We'd not normally advise getting information directly from Wikipedia, but its opening line on the sport of drifting is as good as any other definition you'll find:
"Drifting is a driving technique where the driver intentionally oversteers, causing loss of traction in the rear wheels, while maintaining control from entry to exit of a corner."
Compare that definition with the Consumer Reports video above and what you see is pretty clear: it really is a 4,600-pound Tesla Model S being drifted.
Following their highest-ever rating since 2007, the guys at Consumer Reports decided to have some fun.
After all, when you spend the day doing sensible, objective tests--measuring luggage space, recording noise, counting cupholders--it's natural that you'd want to unwind a little.
Anyway, their opinions on the car's fun factor are as high as its overall rating.
"Driving a Tesla Model S is like having your own private amusement park," said CR.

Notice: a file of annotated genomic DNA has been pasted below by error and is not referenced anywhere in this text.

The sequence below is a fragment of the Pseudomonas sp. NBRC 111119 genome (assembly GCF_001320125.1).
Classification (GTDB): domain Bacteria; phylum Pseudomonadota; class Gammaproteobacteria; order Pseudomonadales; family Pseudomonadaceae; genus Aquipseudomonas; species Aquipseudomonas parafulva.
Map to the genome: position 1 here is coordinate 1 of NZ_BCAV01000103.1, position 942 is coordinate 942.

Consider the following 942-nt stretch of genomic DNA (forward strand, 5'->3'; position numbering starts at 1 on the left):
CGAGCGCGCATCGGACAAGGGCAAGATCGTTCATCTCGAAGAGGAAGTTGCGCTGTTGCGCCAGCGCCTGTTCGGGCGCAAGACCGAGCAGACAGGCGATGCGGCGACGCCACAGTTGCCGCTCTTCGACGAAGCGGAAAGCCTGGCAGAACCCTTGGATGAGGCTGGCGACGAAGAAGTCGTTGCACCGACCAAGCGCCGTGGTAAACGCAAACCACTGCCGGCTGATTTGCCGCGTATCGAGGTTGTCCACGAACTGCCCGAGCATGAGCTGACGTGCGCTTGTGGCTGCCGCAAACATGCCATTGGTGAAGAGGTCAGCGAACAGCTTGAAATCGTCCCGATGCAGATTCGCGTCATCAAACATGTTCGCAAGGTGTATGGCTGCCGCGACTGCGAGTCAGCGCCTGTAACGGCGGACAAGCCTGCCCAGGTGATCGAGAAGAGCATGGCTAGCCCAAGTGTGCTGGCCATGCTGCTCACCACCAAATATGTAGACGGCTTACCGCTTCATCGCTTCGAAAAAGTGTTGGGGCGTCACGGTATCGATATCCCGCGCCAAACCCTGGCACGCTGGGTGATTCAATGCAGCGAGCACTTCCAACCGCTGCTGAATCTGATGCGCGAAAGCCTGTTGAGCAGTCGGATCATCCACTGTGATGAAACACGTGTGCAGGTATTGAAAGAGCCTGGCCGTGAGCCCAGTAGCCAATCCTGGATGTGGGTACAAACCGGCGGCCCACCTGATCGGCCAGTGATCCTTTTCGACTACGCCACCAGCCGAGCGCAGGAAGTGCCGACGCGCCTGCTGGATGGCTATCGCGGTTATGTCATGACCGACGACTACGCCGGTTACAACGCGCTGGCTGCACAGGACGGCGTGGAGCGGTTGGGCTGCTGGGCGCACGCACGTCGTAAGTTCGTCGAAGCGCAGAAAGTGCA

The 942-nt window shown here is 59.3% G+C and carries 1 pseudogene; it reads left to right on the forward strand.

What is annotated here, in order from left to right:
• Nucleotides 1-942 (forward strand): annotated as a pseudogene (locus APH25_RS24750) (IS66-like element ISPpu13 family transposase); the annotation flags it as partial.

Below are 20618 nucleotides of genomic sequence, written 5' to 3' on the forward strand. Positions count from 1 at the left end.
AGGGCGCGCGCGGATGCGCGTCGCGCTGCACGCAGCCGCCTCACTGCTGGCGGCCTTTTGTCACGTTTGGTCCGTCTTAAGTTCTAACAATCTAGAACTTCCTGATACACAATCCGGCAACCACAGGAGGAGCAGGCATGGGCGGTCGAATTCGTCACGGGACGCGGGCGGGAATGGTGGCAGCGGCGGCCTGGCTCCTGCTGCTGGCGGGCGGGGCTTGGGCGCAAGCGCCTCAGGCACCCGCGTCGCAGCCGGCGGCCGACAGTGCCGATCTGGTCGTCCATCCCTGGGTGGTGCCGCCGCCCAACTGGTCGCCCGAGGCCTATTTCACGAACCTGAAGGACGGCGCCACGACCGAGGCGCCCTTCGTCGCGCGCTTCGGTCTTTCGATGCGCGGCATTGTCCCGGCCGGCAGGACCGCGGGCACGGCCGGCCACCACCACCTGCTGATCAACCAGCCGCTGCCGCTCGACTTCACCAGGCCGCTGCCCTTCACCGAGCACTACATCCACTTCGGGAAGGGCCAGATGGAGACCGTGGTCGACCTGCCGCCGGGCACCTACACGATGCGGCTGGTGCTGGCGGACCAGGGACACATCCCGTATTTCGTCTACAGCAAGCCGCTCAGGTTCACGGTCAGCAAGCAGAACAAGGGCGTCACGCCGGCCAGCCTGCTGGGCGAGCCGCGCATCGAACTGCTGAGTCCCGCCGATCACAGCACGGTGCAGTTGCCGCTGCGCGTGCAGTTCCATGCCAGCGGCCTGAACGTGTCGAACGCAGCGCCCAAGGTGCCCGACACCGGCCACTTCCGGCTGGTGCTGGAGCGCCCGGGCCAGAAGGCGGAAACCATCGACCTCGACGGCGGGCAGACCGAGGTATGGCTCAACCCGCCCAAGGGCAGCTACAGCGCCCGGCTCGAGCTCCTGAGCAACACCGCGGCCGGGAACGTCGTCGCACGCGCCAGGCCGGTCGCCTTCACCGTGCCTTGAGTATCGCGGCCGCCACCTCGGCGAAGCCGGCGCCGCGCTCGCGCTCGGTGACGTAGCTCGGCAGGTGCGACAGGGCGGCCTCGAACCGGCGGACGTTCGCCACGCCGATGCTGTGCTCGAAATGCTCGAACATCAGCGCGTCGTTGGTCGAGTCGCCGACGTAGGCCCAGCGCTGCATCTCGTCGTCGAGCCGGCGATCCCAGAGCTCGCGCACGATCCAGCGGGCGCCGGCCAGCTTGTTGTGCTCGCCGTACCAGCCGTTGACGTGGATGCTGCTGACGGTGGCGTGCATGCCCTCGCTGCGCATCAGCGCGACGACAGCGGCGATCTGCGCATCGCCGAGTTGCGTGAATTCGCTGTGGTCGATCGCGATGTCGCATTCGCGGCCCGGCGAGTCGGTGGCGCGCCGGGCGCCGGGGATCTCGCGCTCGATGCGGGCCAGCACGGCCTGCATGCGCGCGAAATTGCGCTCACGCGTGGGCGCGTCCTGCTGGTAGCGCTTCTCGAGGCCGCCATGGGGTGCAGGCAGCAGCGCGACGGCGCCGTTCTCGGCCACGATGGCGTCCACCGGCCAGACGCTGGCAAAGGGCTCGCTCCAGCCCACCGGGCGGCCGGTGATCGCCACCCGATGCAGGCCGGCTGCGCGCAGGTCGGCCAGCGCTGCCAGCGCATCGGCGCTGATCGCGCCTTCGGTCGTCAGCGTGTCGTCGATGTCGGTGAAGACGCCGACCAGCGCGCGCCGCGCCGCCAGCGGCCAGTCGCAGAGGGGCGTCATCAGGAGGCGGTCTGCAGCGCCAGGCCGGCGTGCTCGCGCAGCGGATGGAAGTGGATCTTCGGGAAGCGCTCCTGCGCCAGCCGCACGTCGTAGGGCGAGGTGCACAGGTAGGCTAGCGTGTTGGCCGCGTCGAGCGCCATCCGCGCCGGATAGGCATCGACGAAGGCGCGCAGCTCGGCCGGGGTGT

"Not that we advocate tire-smoking, tail-sliding turns on any public road--ever! But such drifting can be a measure of a car's great-handling chops, as well as its available power. And boy, can the Tesla drift!"
While the car's stability systems (wisely) cannot be switched off entirely, the traction control can. The laws of physics always win in the end, and with enough provocation and judicious use of the accelerator pedal it's apparently possible to get the Model S to wag its tail.
It's not something you'd do on the road (drifting is bad, mmmkay?) but on the track it's just another string to the car's bow.